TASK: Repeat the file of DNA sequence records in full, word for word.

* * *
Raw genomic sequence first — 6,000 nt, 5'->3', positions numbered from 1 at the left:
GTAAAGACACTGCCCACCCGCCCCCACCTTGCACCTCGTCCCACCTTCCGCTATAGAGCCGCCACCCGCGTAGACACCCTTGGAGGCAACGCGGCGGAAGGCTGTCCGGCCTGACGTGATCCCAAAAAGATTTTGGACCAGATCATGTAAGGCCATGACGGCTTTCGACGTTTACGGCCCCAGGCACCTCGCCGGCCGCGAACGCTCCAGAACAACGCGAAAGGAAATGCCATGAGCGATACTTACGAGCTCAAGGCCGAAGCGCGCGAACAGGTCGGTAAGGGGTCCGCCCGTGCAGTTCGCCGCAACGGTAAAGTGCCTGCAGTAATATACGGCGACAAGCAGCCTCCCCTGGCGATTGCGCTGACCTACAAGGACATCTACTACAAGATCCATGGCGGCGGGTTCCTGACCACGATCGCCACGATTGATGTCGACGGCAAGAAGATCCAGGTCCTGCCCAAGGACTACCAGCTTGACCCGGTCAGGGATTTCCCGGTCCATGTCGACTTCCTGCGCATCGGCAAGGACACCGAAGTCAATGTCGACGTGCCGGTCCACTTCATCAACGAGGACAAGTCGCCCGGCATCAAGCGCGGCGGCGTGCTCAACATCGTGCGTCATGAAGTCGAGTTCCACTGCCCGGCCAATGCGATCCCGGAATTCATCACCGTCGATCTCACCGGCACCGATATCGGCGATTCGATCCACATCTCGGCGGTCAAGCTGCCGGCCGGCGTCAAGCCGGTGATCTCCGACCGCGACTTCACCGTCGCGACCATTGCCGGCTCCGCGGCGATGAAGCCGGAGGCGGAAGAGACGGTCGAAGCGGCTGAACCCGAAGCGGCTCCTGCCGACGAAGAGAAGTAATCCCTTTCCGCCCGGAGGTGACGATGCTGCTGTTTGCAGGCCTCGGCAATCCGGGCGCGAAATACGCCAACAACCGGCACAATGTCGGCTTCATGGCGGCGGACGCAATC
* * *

Raw genomic sequence first — 6,000 nt, 5'->3', positions numbered from 1 at the left:
GTAAAGACACTGCCCACCCGCCCCCACCTTGCACCTCGTCCCACCTTCCGCTATAGAGCCGCCACCCGCGTAGACACCCTTGGAGGCAACGCGGCGGAAGGCTGTCCGGCCTGACGTGATCCCAAAAAGATTTTGGACCAGATCATGTAAGGCCATGACGGCTTTCGACGTTTACGGCCCCAGGCACCTCGCCGGCCGCGAACGCTCCAGAACAACGCGAAAGGAAATGCCATGAGCGATACTTACGAGCTCAAGGCCGAAGCGCGCGAACAGGTCGGTAAGGGGTCCGCCCGTGCAGTTCGCCGCAACGGTAAAGTGCCTGCAGTAATATACGGCGACAAGCAGCCTCCCCTGGCGATTGCGCTGACCTACAAGGACATCTACTACAAGATCCATGGCGGCGGGTTCCTGACCACGATCGCCACGATTGATGTCGACGGCAAGAAGATCCAGGTCCTGCCCAAGGACTACCAGCTTGACCCGGTCAGGGATTTCCCGGTCCATGTCGACTTCCTGCGCATCGGCAAGGACACCGAAGTCAATGTCGACGTGCCGGTCCACTTCATCAACGAGGACAAGTCGCCCGGCATCAAGCGCGGCGGCGTGCTCAACATCGTGCGTCATGAAGTCGAGTTCCACTGCCCGGCCAATGCGATCCCGGAATTCATCACCGTCGATCTCACCGGCACCGATATCGGCGATTCGATCCACATCTCGGCGGTCAAGCTGCCGGCCGGCGTCAAGCCGGTGATCTCCGACCGCGACTTCACCGTCGCGACCATTGCCGGCTCCGCGGCGATGAAGCCGGAGGCGGAAGAGACGGTCGAAGCGGCTGAACCCGAAGCGGCTCCTGCCGACGAAGAGAAGTAATCCCTTTCCGCCCGGAGGTGACGATGCTGCTGTTTGCAGGCCTCGGCAATCCGGGCGCGAAATACGCCAACAACCGGCACAATGTCGGCTTCATGGCGGCGGACGCAATC